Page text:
• Automated moderation: An increasingly popular approach that is highly scalable and cost-efficient, automated moderation relies on sophisticated tools to filter and process UGC. Machine learning algorithms ensure that the filtering process continues to adapt and improve decisions over time based on new data. However, while automated moderation can quickly identify questionable content, the process still relies on human review and judgment to provide the context on whether a piece of UGC is offensive, violates the brand’s UGC standards, or should be removed.

Demand for Real-Time Content Moderation Services Is Growing

The explosion of UGC in recent years and the value that brands place on live consumer engagement has created a growing demand for real-time content moderation services. A study by Transparency Market Research estimates the content moderation solutions market to reach $11.8 billion by 2027, with a CAGR of 10% from 2019 to 2027.

The TMR report pointed out that, in 2018, 60% of the study’s end users preferred content moderation services over software, and they expect that trend to continue.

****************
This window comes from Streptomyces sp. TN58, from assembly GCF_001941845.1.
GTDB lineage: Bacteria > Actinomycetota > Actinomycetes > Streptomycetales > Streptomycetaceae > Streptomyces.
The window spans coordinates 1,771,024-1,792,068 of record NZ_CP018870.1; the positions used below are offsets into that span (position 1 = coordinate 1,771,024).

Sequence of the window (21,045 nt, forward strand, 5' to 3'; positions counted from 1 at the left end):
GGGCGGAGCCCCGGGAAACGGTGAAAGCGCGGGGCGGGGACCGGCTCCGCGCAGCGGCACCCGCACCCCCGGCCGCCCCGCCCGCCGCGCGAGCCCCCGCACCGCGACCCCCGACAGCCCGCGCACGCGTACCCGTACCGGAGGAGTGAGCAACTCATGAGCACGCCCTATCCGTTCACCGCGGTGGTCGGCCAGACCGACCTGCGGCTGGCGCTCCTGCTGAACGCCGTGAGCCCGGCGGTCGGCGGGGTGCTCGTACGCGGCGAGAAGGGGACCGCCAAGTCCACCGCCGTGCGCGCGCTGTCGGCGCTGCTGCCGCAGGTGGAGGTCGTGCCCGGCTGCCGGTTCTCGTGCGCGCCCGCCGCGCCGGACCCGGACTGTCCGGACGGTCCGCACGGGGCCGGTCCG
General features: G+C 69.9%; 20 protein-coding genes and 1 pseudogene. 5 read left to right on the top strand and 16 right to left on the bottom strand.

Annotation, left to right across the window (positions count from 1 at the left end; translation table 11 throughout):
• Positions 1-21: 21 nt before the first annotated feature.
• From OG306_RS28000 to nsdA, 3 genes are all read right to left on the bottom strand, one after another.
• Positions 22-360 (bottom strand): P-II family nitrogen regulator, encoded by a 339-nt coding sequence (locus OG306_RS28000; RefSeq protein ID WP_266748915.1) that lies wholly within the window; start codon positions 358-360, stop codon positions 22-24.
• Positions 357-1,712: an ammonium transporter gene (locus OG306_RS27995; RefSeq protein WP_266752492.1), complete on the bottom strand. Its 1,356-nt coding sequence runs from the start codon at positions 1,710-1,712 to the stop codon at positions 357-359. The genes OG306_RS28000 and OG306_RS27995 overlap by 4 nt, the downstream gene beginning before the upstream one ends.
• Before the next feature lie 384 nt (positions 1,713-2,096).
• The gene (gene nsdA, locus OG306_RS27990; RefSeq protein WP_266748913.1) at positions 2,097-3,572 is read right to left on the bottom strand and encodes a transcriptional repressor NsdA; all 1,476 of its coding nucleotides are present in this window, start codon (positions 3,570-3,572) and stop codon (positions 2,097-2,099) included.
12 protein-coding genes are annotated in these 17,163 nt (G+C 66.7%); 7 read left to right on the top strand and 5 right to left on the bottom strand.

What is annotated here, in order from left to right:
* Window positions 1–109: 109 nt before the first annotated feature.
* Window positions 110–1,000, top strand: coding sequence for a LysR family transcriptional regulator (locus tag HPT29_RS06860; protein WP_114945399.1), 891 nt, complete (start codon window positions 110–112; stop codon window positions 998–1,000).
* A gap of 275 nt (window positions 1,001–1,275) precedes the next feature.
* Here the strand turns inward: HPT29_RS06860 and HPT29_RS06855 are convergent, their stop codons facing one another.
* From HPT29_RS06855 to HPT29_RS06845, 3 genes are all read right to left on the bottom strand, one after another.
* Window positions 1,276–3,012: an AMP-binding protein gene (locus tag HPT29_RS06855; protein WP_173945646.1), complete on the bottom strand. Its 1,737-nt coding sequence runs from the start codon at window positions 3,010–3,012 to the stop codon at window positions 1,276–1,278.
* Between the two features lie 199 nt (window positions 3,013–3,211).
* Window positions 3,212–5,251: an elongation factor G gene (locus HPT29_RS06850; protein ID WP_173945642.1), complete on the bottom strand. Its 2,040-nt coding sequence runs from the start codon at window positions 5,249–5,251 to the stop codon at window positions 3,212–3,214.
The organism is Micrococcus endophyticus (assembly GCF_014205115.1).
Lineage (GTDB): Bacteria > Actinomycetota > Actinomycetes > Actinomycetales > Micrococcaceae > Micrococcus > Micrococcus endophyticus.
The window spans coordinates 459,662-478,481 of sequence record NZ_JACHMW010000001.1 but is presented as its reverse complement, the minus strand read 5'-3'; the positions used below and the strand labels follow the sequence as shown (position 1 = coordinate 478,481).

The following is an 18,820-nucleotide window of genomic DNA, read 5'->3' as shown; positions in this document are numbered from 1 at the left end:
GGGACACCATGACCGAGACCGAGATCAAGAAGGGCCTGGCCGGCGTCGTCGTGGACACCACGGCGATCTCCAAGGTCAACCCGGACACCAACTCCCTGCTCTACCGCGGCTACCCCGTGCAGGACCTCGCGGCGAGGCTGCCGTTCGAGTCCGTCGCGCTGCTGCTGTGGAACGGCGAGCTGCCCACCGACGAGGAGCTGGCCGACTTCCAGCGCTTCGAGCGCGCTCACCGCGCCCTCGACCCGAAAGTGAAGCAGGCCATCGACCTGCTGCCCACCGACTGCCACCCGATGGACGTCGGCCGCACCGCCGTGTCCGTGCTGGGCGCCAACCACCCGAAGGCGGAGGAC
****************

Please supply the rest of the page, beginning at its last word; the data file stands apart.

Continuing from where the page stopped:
CustomerServ’s content and community moderation call center and BPO partners provide:

  • Text-based user-generated content moderation (such as blogs, comments, reviews)
  • Image and video moderation
  • Community forum moderation
  • Social media moderation
  • Pre- and post-moderation
  • Reactive and distributed moderation
  • Automated moderation
  • Data annotation

The pandemic dramatically accelerated the popularity, growth and business value of user-generated content globally. Unfortunately, the amount of online abuse also has rapidly grown over the last few years, with four-in-ten Americans (41%) in 2020 stating that they have experienced some form of online harassment, according to Pew Research Center.

Protecting your customers and potential customers from toxic voices and offensive content is essential for building brand loyalty online. Content moderation provides the means to mitigate the risks associated with user-generated content while providing customers with a safe place to share and connect.